This year at the Olympics, the United States Olympic delegation included its first Muslim athlete to wear a hijab during competition, fencer Ibtihaj Muhammad. CNN wrote three separate articles on the momentous occurrence, which points to the cultural acceptance practiced in the United States. CNN has posted multiple opinion pieces on Islamophobia, including one (offensively) titled, “America’s Islamophobia Problem”. By no means am I suggesting that unjust discrimination against Islam and Muslims should be tolerated: it should be defeated, as should all ignorant discrimination. But where is the CNN opinion piece entitled “Arab Countries’ Anti-Semitism Problem”? Although the actions of a few athletes from Arab countries do not represent the views of those countries (Egypt actually sent El Shehaby home after he refused to shake Sasson’s hand), CNN has no qualm posting an opinion piece insinuating all of America has a problem with Islamophobia. I can only wonder what CNN would have titled their article if it had been a Jewish athlete who had refused to shake a Muslim’s hand.

At face value, much has changed in regards to the original games’ homogenous nature. The International Olympic Committee has successfully transformed what was once known for is exclusivity into a celebration of athleticism and international inclusivity. A clear and foreboding lesson of Rio, though, is that the Olympics’ original prejudicial environment is far from defeated so long as our world refuses to universally condemn discrimination.


Ethan Katz is a first year political science student at the University of Florida. He is dedicated to exploring political and international issues through his writings from an analytical and impartial viewpoint.

Trump surrogate: Trump just has to prove that ‘he’s not Adolf Hitler’


Donald Trump will have an easy task courting voters in the general election by proving he’s not Adolf Hitler, a media surrogate for the Republican presidential front-runner said on Monday.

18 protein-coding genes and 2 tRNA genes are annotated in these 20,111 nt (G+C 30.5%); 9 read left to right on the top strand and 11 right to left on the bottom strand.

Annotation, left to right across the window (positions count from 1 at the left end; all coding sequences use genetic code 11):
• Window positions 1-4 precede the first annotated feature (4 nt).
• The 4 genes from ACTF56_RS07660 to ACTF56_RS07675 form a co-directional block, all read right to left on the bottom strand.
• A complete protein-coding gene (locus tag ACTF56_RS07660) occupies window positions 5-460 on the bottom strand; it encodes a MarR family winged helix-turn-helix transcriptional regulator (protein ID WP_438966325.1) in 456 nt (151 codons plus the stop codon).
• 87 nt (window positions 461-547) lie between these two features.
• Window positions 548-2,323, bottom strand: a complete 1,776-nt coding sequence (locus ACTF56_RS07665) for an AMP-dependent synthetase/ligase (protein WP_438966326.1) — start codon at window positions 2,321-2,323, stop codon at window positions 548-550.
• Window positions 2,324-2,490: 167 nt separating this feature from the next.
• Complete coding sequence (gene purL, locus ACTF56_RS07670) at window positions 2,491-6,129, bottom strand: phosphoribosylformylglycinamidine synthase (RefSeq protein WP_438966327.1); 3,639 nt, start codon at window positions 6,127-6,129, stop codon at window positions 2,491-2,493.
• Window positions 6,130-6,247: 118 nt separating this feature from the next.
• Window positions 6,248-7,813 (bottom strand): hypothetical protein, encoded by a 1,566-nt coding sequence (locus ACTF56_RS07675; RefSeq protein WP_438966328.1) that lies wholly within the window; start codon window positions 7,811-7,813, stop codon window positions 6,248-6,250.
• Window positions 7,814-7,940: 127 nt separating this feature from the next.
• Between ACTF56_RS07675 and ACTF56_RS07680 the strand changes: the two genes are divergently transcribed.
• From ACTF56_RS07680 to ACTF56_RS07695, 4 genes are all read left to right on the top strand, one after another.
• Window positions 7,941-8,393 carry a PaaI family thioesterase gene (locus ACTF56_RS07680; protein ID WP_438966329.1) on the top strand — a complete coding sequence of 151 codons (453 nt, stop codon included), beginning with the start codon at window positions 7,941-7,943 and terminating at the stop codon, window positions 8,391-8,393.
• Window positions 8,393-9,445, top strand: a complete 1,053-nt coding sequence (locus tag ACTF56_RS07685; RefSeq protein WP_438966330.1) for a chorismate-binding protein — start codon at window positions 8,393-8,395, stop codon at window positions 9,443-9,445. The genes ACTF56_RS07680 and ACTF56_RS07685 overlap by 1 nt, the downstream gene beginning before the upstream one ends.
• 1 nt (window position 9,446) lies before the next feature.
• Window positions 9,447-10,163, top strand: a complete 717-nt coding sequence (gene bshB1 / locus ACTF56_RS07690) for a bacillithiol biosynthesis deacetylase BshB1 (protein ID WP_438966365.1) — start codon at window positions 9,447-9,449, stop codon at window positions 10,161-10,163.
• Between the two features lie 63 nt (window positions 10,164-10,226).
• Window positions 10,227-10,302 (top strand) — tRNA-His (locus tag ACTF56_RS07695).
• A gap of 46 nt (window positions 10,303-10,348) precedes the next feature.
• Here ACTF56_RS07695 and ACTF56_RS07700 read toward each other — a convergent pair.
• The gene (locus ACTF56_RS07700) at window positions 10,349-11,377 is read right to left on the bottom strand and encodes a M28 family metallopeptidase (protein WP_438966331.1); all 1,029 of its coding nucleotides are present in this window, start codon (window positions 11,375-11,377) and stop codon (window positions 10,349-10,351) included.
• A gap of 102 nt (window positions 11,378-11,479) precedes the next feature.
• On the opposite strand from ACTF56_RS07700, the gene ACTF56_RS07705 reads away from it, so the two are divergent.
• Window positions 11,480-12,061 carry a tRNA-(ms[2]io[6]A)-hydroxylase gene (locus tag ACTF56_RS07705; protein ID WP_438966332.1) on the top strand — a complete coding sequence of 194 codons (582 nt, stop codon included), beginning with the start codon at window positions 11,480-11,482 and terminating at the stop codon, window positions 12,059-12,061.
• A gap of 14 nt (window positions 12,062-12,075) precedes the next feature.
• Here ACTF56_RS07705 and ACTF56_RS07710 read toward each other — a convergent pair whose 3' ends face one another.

“If Donald Trump is going to win the general election, he’s going to have to prove to the public that he’s not Adolf Hitler, which is going to be easy for him to do,” KKABC radio host John Phillips, a Trump surrogate said on CNN’s “New Day” program Monday morning. “If Hillary Clinton is going to win the nomination, she’s going to have to prove that she’s not Hillary Clinton. That’s going to be much harder to do.”

Phillips’ comments were in reference to Cruz’s recent claim that Trump and Clinton are the “flip sides of the same coin” on domestic and foreign policy issues alike.

Cruz’s surrogate on the program, Steve Lonegan, responded to Phillips’ comments by saying, “If I had said something like that I would have been attacked.”

Raw Story first 

Not every celebrity endorsement is a welcome one.

The saga of Los Angeles Clippers owner Donald Sterling took yet another bizarre turn when he went on national television this week and started touting the virtues of Jewish mutual aid organizations.

In a CNN interview that aired Monday night, Sterling’s attempt to apologize for the inflammatory racial remarks that may cost him his team veered into a tirade against Magic Johnson. The Jewish tycoon argued that the basketball legend, who has a charitable foundation that addresses HIV/AIDS issues, is insufficiently philanthropic, and Sterling invoked the tradition of Jewish free loan associations to make his point.

“What does he do for the black people? He doesn’t do anything. The Jewish people have a company, and it’s for people who want to borrow money at no interest,” Sterling told CNN’s Anderson Cooper. “They want to give them a fishing pole. We want to help people. If they don’t have the money, we’ll loan it to you. You don’t have interest. One day you’ll pay us back.”

Earlier in the interview, during another attack on Johnson, Sterling said, “Jews, when they get successful, they will help their people. And some of the African-Americans — maybe I’ll get in trouble again — they don’t want to help anybody.”

What Sterling was describing — and thrusting rather uncomfortably into the media glare — is a more than century-old communal institution that has helped both Jews and non-Jews with interest-free loans.

His words were not exactly welcome news to the professionals who run these organizations.

“I’m sorry that he mentioned us,” said Cindy Rogoway, executive director of the Hebrew Free Loan Association of San Francisco and vice president of the International Association of Jewish Free Loans. “I just think he’s a disgrace to himself.”

Sterling’s remarks,  however, do shed light on what has been a quiet corner of the Jewish charitable world.

Jewish free loan societies grew out of the landsmanschaften, or mutual benefit societies, organized by Jews from Central and Eastern Europe in the 19th century and transported to America when they immigrated.

Drawing on the biblical admonition not to charge interest to fellow Jews, the interest-free loan societies became a key financial resource for immigrants, providing funds for housing and education, as well as capital for small business expenses such as pushcarts and sewing machines.